UCLA creates database to ‘track attacks on critical race theory’
Professors at the University of California, Los Angeles (UCLA) School of Law have created a database to identify and record efforts to block critical race theory (CRT) taught in schools nationwide.
The databasecalled CRT Forward Tracking Project, allows users to “track attacks on critical race theory” and filter information as part of an effort to “support anti-racist education, training and research”, depending on the school.
The project was created by UCLA’s Critical Race Studies program, founded in 2000 as the nation’s first law school program dedicated to critical race theory.
CRT, according to the school, is “the study of systemic racism in law, politics and society” and suggests that efforts should be made to redress these alleged injustices.
Meanwhile, critics say CRT is pushing a controversial worldview tied to Marxism that analyzes all aspects of life through a racial lens rather than through the concept of class struggle.
UCLA Law announced earlier this month that it would track anti-CRT activity via the database at all levels of government across the country.
“The project was created to help people understand the scale of attacks on the ability to speak honestly about race and racism through campaigns against CRT,” said Taifha Natalee Alexander, Project Director of CRT Forward. , in a press release.
The database analyzes these efforts to determine where activity is taking place and how opponents are taking action, such as protesting the curriculum at the school board level.
This also includes the type of restricted CRT content, such as a course taught in a public school, as well as the institution or target group and enforcement mechanisms used to regulate the content.
For example, the Placentia-Yorba Linda School Board voted to ban CRT instruction in classrooms last April, ending months of debate in the Orange County district.
Ahead of the close 3-2 vote, ban supporters claimed the CRT is a divisive ideology that drives a political narrative. Other administrators at the April 5 school board meeting, however, claimed such efforts amounted to censorship, according to public comments.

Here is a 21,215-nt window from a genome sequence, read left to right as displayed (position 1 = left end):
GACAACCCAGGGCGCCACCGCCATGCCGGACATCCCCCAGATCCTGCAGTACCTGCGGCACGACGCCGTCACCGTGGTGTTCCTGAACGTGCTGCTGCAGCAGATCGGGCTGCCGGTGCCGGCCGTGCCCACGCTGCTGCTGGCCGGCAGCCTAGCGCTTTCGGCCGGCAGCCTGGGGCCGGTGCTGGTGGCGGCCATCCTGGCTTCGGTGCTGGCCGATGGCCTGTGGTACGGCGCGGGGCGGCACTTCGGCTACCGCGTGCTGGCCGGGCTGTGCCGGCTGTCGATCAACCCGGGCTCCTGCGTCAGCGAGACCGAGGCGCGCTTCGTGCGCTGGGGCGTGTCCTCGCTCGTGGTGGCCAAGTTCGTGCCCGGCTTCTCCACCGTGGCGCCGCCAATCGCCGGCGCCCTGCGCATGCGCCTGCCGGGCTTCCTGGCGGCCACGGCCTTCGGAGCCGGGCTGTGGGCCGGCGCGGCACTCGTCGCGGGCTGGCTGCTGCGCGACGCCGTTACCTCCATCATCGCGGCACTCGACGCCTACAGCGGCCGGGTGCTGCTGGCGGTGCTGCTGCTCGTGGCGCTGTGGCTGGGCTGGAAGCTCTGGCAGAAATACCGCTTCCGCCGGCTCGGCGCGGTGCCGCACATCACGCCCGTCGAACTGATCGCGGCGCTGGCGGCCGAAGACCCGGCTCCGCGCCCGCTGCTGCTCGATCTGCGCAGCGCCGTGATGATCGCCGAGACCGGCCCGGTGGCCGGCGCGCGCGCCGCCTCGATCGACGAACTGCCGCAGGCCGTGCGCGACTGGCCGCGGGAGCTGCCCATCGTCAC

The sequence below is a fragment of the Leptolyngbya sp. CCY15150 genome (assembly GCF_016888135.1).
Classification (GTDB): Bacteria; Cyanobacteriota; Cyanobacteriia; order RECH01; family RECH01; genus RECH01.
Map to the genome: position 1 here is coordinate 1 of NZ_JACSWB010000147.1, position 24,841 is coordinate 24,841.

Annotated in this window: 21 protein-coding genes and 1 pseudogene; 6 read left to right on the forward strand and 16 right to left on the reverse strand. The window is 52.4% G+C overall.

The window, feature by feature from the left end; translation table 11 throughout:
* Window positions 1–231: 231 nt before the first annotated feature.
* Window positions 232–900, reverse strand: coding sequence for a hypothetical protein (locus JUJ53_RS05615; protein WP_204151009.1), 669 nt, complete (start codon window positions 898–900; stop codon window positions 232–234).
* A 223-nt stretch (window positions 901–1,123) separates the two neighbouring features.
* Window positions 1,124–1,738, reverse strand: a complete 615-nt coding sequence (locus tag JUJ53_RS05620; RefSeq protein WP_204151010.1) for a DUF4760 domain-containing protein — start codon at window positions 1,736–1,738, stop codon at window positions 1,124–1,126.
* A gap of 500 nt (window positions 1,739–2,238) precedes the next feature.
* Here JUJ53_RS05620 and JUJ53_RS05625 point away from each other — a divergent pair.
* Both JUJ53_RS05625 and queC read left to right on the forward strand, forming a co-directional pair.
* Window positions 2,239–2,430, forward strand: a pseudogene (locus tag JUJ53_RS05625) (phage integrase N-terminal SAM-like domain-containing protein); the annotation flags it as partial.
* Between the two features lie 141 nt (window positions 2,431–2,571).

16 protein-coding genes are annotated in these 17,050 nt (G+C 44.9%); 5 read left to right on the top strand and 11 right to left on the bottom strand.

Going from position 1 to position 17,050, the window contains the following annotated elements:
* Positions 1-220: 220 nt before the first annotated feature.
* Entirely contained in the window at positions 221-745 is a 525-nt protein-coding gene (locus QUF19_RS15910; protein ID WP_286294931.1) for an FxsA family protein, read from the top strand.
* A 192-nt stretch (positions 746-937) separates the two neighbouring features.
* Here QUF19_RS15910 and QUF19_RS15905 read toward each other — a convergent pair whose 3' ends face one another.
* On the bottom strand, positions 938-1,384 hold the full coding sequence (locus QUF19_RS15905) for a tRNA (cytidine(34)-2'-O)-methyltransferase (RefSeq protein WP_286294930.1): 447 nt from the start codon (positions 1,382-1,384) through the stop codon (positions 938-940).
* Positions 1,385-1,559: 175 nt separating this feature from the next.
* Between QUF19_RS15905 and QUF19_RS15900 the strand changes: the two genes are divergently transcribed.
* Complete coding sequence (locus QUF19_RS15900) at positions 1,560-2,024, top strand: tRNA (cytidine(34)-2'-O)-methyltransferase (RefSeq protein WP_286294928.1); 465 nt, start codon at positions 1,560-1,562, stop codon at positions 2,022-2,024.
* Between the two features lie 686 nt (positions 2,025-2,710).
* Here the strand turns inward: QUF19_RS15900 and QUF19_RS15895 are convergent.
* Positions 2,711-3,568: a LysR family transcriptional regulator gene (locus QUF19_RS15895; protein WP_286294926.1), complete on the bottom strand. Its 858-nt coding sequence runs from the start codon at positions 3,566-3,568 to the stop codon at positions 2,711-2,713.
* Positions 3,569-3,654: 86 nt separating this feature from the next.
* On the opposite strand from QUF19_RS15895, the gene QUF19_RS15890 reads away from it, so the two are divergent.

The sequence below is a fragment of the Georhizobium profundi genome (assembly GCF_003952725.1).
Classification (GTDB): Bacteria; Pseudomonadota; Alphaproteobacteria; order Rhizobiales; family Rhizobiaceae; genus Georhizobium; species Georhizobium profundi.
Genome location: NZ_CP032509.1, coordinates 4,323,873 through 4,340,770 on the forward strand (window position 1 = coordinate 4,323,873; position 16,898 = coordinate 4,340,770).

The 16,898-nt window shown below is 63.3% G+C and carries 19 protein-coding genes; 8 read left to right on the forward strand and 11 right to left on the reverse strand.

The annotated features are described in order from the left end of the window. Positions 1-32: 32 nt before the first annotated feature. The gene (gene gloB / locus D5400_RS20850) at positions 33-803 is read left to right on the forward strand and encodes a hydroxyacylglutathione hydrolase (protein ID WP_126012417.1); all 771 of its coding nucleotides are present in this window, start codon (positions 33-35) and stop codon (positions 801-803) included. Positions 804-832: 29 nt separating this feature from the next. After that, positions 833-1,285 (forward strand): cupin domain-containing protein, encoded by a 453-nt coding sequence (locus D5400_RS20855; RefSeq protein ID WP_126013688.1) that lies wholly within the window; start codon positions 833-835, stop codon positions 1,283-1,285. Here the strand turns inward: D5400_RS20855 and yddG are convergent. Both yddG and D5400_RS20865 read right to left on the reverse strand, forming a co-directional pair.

The UCLA program says many who object to these concepts being taught in K-12 schools are using the term CRT “incorrectly” and have “affected plans to include ethnic studies more broadly for students before they don’t make it to university”.
In 2021, California Governor Gavin Newsom signed legislation making ethnic studies a statewide requirement for high school graduation beginning in the 2029–30 school year, amid of a debate between parents and teachers about whether the ethnic studies curriculum includes elements of CRT.
As of August 2, the UCLA database has reviewed nearly 24,000 news articles and identified 479 cases of anti-CRT activity since August 2021.
The database team found that anti-CRT activity is “much more widespread and widespread than generally reported,” according to the school, with such policies proposed or adopted in 49 states.
The project also found that most anti-CRT proposals have taken place in Florida, Virginia, Missouri and the U.S. Congress, while local school board actions account for more than 20% of activity in the base of data.
Most of these school board-level measures have been introduced in California, North Carolina, Florida, Pennsylvania and Virginia, with Californians adopting five of the eight proposed measures.
The study also found that the most common anti-CRT enforcement actions include withholding funding or imposing fines on teachers, administrators, schools, and districts for s be engaged in “prohibited conduct”, according to the school.
Noah Zatz, faculty director of UCLA Law’s Critical Race Studies program, helps lead the follow-up project. CRT Forward’s staff also includes law librarians and research assistants from undergraduate and law schools.
“We need critical race theory to understand this assault on racial justice, where even naming structural racism is portrayed as unfair to white people. And we need CRT to develop legal theories of education and free speech that not only mitigate these attacks, but put anti-racism at the center of a democratic society,” Zatz said in a statement.
However, opponents argue that CRT is unnecessary and does not teach hard history, but rather is an approach to analyzing that history with the intent of dismantling modern systems that supporters claim are white supremacy.
“Those upset with the proposed bans on CRT in our schools have been misled into thinking that states that have banned the teaching of CRT will no longer teach Jim Crow laws, Native American displacement or even the slavery in America. It’s just not true,” according to a CRT guide written by former California professor Kali Fontanilla. “On the contrary, banning CRT will remove a dangerous twist and rewrite of American history.”
The UCLA project is funded by a $400,000 grant from the Lumina Foundation, an Indianapolis-based private foundation with about $1.4 billion in assets, according to the nonprofit organization’s website.